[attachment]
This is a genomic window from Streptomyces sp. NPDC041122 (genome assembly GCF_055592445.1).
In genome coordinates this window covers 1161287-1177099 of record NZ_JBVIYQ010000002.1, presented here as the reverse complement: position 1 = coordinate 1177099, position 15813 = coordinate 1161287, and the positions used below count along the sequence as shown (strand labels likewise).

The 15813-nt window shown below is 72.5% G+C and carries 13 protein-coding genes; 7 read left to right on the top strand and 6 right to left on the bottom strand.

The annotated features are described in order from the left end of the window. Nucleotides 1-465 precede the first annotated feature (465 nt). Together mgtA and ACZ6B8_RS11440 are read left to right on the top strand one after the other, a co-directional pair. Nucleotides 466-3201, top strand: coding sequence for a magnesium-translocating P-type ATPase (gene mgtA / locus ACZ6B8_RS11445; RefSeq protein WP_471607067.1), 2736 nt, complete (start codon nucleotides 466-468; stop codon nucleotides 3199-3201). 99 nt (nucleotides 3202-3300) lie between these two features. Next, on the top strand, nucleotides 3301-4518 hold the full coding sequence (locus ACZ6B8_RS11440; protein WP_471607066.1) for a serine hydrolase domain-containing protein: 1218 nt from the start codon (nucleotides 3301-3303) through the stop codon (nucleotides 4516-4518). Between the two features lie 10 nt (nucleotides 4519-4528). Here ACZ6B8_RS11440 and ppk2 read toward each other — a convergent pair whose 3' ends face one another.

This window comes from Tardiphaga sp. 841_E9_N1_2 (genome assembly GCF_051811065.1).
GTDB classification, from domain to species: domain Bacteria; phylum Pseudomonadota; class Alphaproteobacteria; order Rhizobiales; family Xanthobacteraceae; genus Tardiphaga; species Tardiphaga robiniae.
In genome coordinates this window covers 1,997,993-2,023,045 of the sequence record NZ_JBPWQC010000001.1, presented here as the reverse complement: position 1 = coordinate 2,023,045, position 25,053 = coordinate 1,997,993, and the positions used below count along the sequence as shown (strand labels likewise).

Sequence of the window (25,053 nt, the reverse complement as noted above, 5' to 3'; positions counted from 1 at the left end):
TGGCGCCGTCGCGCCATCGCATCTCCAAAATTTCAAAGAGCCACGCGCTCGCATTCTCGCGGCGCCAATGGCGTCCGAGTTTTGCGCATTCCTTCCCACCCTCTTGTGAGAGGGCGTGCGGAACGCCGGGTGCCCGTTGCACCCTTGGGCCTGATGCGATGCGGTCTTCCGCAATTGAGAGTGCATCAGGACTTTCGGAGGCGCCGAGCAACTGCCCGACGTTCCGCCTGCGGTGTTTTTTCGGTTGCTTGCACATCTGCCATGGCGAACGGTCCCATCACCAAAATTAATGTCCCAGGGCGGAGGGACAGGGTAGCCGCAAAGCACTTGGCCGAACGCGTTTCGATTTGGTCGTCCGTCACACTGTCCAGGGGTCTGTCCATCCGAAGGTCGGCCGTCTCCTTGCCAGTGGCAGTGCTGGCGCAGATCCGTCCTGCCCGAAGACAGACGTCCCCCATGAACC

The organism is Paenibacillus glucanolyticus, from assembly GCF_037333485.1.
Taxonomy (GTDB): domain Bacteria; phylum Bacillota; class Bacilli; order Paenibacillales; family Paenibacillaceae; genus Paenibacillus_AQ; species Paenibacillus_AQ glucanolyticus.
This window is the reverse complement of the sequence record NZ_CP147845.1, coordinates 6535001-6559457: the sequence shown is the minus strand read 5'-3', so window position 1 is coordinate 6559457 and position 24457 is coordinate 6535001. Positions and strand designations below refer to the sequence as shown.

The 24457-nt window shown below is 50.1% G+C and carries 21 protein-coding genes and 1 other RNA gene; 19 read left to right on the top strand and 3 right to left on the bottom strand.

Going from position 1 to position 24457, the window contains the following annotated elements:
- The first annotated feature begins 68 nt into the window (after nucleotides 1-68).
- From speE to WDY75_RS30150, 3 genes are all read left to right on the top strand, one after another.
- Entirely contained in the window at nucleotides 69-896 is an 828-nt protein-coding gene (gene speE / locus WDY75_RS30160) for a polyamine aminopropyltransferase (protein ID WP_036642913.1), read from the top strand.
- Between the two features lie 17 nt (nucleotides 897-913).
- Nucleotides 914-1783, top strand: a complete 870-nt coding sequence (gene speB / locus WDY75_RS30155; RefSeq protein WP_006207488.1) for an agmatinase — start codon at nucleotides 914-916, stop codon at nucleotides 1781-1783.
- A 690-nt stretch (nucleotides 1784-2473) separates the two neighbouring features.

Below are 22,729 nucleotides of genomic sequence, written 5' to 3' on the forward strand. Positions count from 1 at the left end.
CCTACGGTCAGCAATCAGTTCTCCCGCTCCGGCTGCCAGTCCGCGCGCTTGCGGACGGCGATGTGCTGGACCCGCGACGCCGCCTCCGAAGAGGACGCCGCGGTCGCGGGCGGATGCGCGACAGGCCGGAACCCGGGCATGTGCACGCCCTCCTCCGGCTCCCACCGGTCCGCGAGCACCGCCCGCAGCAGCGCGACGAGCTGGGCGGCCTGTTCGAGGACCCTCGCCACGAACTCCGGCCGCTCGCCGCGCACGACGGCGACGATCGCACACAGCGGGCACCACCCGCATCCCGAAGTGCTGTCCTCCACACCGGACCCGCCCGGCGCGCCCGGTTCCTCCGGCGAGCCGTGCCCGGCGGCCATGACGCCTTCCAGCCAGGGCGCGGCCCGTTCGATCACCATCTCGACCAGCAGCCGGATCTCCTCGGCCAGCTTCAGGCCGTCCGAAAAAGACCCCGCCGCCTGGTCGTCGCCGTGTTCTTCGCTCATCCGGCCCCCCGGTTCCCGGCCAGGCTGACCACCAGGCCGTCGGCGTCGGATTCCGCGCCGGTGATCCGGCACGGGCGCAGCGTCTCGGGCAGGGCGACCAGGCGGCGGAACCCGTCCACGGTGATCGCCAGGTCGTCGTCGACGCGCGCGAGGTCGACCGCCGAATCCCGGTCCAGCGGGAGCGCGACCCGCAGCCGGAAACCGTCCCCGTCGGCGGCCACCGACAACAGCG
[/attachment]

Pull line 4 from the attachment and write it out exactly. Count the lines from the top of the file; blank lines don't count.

The annotated features are described in order from the left end of the window. Nucleotides 1-465 precede the first annotated feature (465 nt). Together mgtA and ACZ6B8_RS11440 are read left to right on the top strand one after the other, a co-directional pair. Nucleotides 466-3201, top strand: coding sequence for a magnesium-translocating P-type ATPase (gene mgtA / locus ACZ6B8_RS11445; RefSeq protein WP_471607067.1), 2736 nt, complete (start codon nucleotides 466-468; stop codon nucleotides 3199-3201). 99 nt (nucleotides 3202-3300) lie between these two features. Next, on the top strand, nucleotides 3301-4518 hold the full coding sequence (locus ACZ6B8_RS11440; protein WP_471607066.1) for a serine hydrolase domain-containing protein: 1218 nt from the start codon (nucleotides 3301-3303) through the stop codon (nucleotides 4516-4518). Between the two features lie 10 nt (nucleotides 4519-4528). Here ACZ6B8_RS11440 and ppk2 read toward each other — a convergent pair whose 3' ends face one another.